o Phase 1 of the scheme was launched in March 
2020 with Rs. 15,000 croreoutlay. 
• It has two components: 
Central Sector (CS) 
components (Funding and 
execution both borne by 
Centre) 
Centrally Sponsored 
Schemes (CSS) components 
(jointly funded by Centre 
and States but executed by 
States) 
• Support to Central 
Hospitals for 
repurposing beds for 
COVID management.  
• National Centre for 
Disease Control would 
be strengthened by 
providing Genome 
Sequencing machines 
etc. 
• Support for 
implementation of 
Hospital Management 
Information System in 
all the District 
Hospitals of the 
Country. 
• Support for expanding 
National Architecture 
of eSanjeevani Tele-
consultation platform 
to provide upto 5 lakhs 
tele-consultations per 
day (present 50,000 
Tele-consultations per 
day).  
• IT interventions, 
including strengthening 
COVID-19 Portal etc. 
• Create Paediatric units 
in all 736 districts and 
to establish Paediatric 
Centre of Excellence in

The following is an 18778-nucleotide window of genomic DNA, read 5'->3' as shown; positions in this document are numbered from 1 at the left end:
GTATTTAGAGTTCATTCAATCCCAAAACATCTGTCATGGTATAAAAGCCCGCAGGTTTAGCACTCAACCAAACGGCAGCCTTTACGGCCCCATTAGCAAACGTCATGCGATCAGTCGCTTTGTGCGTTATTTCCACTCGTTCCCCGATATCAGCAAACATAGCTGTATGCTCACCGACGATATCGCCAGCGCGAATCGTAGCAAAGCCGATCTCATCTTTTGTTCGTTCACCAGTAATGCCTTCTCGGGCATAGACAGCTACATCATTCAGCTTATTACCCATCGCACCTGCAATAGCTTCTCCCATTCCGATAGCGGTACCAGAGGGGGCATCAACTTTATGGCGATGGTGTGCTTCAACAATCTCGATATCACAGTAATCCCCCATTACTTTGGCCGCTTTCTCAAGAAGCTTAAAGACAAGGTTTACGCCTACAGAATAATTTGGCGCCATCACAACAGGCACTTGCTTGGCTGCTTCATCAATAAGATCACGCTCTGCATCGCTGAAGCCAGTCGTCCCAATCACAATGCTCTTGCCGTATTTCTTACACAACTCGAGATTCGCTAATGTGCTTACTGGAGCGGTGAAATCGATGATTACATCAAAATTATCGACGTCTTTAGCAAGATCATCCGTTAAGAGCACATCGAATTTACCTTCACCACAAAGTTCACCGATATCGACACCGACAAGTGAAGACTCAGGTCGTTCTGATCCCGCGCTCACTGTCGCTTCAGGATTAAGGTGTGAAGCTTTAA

each State/UT. 
• Creating pre-fabricated 
structures for adding 
additional beds at 
existing CHCs, PHCs 
and SHCs. 
• Install Liquid Medical 
Oxygen Storage tanks, 
Augment the existing 
feet of ambulances, 
support to districts for 
essential medicines for 
COVID-19 management 
etc. 
• Engage Undergraduate 
and post graduate 
medical interns and 
final year students for 
effective COVID 
management. 
11.7. MODIFICATIONS IN CENTRAL 
SECTOR SCHEME OF FINANCING 
FACILITY UNDER AGRICULTURE 
INFRASTRUCTURE FUND (AIF) 
• Launched in 2020 to deal with the Covid crisis, the 
AIF scheme for financing viable projects related to 
postharvest management infrastructure and 
community farming assets. 
o The duration of the scheme is 10 years. 
o Under the scheme, Rs. 1 Lakh Crore will be 
provided by banks and financial institutions 
as loans with interest subvention of 3% per 
annum and credit guarantee coverage for 
loans up to Rs. 2 Crores. 
• Now the government has made the following 
modifications 
o Inclusion of State agencies/APMCs 
(Agricultural Produce Market Committee), 
National and State Cooperative Federations, 
Farmers Producers Organizations (FPOs) and 
Self Help Groups (SHGs)